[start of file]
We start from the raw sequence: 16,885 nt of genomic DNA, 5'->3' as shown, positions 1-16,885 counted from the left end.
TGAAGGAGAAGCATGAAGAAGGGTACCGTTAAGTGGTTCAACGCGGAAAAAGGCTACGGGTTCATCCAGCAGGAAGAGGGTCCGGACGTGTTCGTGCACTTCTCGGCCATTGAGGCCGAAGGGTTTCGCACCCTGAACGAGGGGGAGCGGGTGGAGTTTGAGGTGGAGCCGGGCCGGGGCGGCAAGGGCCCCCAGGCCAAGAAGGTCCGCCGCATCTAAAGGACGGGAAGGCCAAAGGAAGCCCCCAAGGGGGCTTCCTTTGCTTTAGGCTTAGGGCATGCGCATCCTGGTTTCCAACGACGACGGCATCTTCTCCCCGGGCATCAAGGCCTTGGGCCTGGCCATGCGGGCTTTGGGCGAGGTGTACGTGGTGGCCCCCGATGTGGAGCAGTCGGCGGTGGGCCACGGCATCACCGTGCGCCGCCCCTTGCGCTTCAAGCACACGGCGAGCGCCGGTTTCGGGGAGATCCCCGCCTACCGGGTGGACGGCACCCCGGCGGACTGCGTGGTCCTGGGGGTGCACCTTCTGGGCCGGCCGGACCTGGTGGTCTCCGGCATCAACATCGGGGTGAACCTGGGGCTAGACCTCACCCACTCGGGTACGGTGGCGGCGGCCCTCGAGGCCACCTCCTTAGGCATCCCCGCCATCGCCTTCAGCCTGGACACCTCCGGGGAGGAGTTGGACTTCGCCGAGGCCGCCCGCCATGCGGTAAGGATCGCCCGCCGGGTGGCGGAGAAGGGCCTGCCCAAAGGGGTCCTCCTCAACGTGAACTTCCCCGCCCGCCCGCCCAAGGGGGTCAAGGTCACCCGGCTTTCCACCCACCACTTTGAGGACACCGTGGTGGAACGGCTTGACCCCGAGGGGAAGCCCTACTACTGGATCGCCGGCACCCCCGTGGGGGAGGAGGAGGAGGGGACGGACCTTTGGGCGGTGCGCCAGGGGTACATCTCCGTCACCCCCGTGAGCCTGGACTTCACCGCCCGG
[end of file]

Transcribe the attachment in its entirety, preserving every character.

We start from the raw sequence: 16,885 nt of genomic DNA, 5'->3' as shown, positions 1-16,885 counted from the left end.
TGAAGGAGAAGCATGAAGAAGGGTACCGTTAAGTGGTTCAACGCGGAAAAAGGCTACGGGTTCATCCAGCAGGAAGAGGGTCCGGACGTGTTCGTGCACTTCTCGGCCATTGAGGCCGAAGGGTTTCGCACCCTGAACGAGGGGGAGCGGGTGGAGTTTGAGGTGGAGCCGGGCCGGGGCGGCAAGGGCCCCCAGGCCAAGAAGGTCCGCCGCATCTAAAGGACGGGAAGGCCAAAGGAAGCCCCCAAGGGGGCTTCCTTTGCTTTAGGCTTAGGGCATGCGCATCCTGGTTTCCAACGACGACGGCATCTTCTCCCCGGGCATCAAGGCCTTGGGCCTGGCCATGCGGGCTTTGGGCGAGGTGTACGTGGTGGCCCCCGATGTGGAGCAGTCGGCGGTGGGCCACGGCATCACCGTGCGCCGCCCCTTGCGCTTCAAGCACACGGCGAGCGCCGGTTTCGGGGAGATCCCCGCCTACCGGGTGGACGGCACCCCGGCGGACTGCGTGGTCCTGGGGGTGCACCTTCTGGGCCGGCCGGACCTGGTGGTCTCCGGCATCAACATCGGGGTGAACCTGGGGCTAGACCTCACCCACTCGGGTACGGTGGCGGCGGCCCTCGAGGCCACCTCCTTAGGCATCCCCGCCATCGCCTTCAGCCTGGACACCTCCGGGGAGGAGTTGGACTTCGCCGAGGCCGCCCGCCATGCGGTAAGGATCGCCCGCCGGGTGGCGGAGAAGGGCCTGCCCAAAGGGGTCCTCCTCAACGTGAACTTCCCCGCCCGCCCGCCCAAGGGGGTCAAGGTCACCCGGCTTTCCACCCACCACTTTGAGGACACCGTGGTGGAACGGCTTGACCCCGAGGGGAAGCCCTACTACTGGATCGCCGGCACCCCCGTGGGGGAGGAGGAGGAGGGGACGGACCTTTGGGCGGTGCGCCAGGGGTACATCTCCGTCACCCCCGTGAGCCTGGACTTCACCGCCCGG